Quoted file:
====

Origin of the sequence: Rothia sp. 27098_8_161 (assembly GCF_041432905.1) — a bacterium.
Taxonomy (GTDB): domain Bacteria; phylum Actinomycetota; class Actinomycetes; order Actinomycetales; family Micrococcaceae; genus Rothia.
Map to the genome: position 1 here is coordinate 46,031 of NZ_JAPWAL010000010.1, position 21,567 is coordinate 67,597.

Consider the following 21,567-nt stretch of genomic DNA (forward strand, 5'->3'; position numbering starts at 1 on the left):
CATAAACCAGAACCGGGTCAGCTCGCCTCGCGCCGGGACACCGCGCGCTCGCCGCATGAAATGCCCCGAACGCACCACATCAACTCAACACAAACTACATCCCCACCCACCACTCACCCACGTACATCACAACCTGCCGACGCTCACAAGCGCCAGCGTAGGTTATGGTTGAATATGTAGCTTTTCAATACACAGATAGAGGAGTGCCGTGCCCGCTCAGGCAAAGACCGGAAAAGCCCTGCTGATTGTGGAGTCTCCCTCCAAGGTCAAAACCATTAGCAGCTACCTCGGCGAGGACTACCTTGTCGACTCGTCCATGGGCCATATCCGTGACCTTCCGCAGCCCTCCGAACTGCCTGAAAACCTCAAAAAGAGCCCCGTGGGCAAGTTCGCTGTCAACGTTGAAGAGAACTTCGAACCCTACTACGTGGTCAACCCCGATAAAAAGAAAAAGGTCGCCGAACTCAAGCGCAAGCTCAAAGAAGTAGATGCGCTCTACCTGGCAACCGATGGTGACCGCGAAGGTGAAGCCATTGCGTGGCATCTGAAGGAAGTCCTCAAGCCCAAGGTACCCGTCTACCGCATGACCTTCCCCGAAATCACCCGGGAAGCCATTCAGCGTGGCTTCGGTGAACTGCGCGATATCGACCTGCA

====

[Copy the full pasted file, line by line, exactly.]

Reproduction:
Origin of the sequence: Rothia sp. 27098_8_161 (assembly GCF_041432905.1) — a bacterium.
Taxonomy (GTDB): domain Bacteria; phylum Actinomycetota; class Actinomycetes; order Actinomycetales; family Micrococcaceae; genus Rothia.
Map to the genome: position 1 here is coordinate 46,031 of NZ_JAPWAL010000010.1, position 21,567 is coordinate 67,597.

Consider the following 21,567-nt stretch of genomic DNA (forward strand, 5'->3'; position numbering starts at 1 on the left):
CATAAACCAGAACCGGGTCAGCTCGCCTCGCGCCGGGACACCGCGCGCTCGCCGCATGAAATGCCCCGAACGCACCACATCAACTCAACACAAACTACATCCCCACCCACCACTCACCCACGTACATCACAACCTGCCGACGCTCACAAGCGCCAGCGTAGGTTATGGTTGAATATGTAGCTTTTCAATACACAGATAGAGGAGTGCCGTGCCCGCTCAGGCAAAGACCGGAAAAGCCCTGCTGATTGTGGAGTCTCCCTCCAAGGTCAAAACCATTAGCAGCTACCTCGGCGAGGACTACCTTGTCGACTCGTCCATGGGCCATATCCGTGACCTTCCGCAGCCCTCCGAACTGCCTGAAAACCTCAAAAAGAGCCCCGTGGGCAAGTTCGCTGTCAACGTTGAAGAGAACTTCGAACCCTACTACGTGGTCAACCCCGATAAAAAGAAAAAGGTCGCCGAACTCAAGCGCAAGCTCAAAGAAGTAGATGCGCTCTACCTGGCAACCGATGGTGACCGCGAAGGTGAAGCCATTGCGTGGCATCTGAAGGAAGTCCTCAAGCCCAAGGTACCCGTCTACCGCATGACCTTCCCCGAAATCACCCGGGAAGCCATTCAGCGTGGCTTCGGTGAACTGCGCGATATCGACCTGCA